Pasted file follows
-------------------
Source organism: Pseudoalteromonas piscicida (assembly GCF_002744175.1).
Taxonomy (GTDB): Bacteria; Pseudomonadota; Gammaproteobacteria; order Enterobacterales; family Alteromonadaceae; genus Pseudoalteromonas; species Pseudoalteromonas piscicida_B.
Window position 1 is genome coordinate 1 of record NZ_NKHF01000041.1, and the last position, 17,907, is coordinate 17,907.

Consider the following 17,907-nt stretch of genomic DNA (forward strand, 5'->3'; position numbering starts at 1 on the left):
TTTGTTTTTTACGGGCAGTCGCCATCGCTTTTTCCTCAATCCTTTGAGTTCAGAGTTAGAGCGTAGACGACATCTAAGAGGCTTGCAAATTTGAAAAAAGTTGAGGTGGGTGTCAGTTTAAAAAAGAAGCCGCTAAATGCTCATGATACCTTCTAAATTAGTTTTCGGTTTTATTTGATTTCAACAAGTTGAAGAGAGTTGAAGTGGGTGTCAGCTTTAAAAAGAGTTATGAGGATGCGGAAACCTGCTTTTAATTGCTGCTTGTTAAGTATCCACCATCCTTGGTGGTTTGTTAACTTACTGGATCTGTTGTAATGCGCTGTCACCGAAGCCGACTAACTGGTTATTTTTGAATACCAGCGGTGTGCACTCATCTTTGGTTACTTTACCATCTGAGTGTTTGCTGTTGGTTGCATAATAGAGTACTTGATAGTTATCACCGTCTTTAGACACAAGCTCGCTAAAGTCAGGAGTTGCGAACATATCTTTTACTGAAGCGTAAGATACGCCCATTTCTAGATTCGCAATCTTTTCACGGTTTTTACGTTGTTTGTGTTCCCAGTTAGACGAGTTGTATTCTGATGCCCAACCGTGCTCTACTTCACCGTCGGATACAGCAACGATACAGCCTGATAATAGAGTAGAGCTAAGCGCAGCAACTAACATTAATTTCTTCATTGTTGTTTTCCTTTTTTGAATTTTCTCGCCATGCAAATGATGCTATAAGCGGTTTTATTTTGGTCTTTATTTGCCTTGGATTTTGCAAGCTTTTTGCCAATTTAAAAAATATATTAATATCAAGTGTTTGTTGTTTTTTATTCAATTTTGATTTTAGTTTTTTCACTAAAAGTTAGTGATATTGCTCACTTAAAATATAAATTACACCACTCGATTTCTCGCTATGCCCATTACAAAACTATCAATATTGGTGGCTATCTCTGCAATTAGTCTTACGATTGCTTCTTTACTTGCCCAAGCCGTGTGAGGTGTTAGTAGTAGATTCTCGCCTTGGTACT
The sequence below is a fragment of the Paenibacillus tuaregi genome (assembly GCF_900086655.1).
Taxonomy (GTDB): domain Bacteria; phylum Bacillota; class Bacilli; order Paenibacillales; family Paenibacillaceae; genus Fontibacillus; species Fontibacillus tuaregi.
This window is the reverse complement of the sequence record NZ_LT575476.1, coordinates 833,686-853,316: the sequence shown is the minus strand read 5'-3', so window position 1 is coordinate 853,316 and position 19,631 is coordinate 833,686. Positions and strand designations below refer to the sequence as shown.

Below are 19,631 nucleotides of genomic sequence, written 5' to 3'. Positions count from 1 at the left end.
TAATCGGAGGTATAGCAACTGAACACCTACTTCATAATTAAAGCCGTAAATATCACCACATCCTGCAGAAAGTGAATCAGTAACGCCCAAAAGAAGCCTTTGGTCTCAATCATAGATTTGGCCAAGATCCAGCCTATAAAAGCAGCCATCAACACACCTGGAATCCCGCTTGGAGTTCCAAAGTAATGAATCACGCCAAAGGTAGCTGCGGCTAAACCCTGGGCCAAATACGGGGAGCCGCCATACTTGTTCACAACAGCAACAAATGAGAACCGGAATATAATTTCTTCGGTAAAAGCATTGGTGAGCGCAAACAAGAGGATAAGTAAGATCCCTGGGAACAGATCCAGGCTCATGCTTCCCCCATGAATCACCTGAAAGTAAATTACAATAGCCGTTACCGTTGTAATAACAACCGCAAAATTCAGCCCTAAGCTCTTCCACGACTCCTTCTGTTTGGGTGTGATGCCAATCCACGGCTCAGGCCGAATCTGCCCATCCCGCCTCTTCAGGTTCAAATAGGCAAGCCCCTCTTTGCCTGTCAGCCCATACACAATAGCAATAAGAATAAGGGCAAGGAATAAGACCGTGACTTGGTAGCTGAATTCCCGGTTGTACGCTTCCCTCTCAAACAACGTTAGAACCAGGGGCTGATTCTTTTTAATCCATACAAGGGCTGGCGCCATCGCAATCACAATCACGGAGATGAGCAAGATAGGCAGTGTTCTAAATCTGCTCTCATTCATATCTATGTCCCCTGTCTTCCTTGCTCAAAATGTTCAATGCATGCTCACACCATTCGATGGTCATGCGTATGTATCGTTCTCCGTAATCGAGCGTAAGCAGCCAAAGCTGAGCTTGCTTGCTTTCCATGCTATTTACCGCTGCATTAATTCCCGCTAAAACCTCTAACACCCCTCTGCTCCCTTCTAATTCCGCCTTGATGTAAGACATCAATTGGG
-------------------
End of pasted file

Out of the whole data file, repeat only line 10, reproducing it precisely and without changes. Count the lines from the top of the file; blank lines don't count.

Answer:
TAATCGGAGGTATAGCAACTGAACACCTACTTCATAATTAAAGCCGTAAATATCACCACATCCTGCAGAAAGTGAATCAGTAACGCCCAAAAGAAGCCTTTGGTCTCAATCATAGATTTGGCCAAGATCCAGCCTATAAAAGCAGCCATCAACACACCTGGAATCCCGCTTGGAGTTCCAAAGTAATGAATCACGCCAAAGGTAGCTGCGGCTAAACCCTGGGCCAAATACGGGGAGCCGCCATACTTGTTCACAACAGCAACAAATGAGAACCGGAATATAATTTCTTCGGTAAAAGCATTGGTGAGCGCAAACAAGAGGATAAGTAAGATCCCTGGGAACAGATCCAGGCTCATGCTTCCCCCATGAATCACCTGAAAGTAAATTACAATAGCCGTTACCGTTGTAATAACAACCGCAAAATTCAGCCCTAAGCTCTTCCACGACTCCTTCTGTTTGGGTGTGATGCCAATCCACGGCTCAGGCCGAATCTGCCCATCCCGCCTCTTCAGGTTCAAATAGGCAAGCCCCTCTTTGCCTGTCAGCCCATACACAATAGCAATAAGAATAAGGGCAAGGAATAAGACCGTGACTTGGTAGCTGAATTCCCGGTTGTACGCTTCCCTCTCAAACAACGTTAGAACCAGGGGCTGATTCTTTTTAATCCATACAAGGGCTGGCGCCATCGCAATCACAATCACGGAGATGAGCAAGATAGGCAGTGTTCTAAATCTGCTCTCATTCATATCTATGTCCCCTGTCTTCCTTGCTCAAAATGTTCAATGCATGCTCACACCATTCGATGGTCATGCGTATGTATCGTTCTCCGTAATCGAGCGTAAGCAGCCAAAGCTGAGCTTGCTTGCTTTCCATGCTATTTACCGCTGCATTAATTCCCGCTAAAACCTCTAACACCCCTCTGCTCCCTTCTAATTCCGCCTTGATGTAAGACATCAATTGGG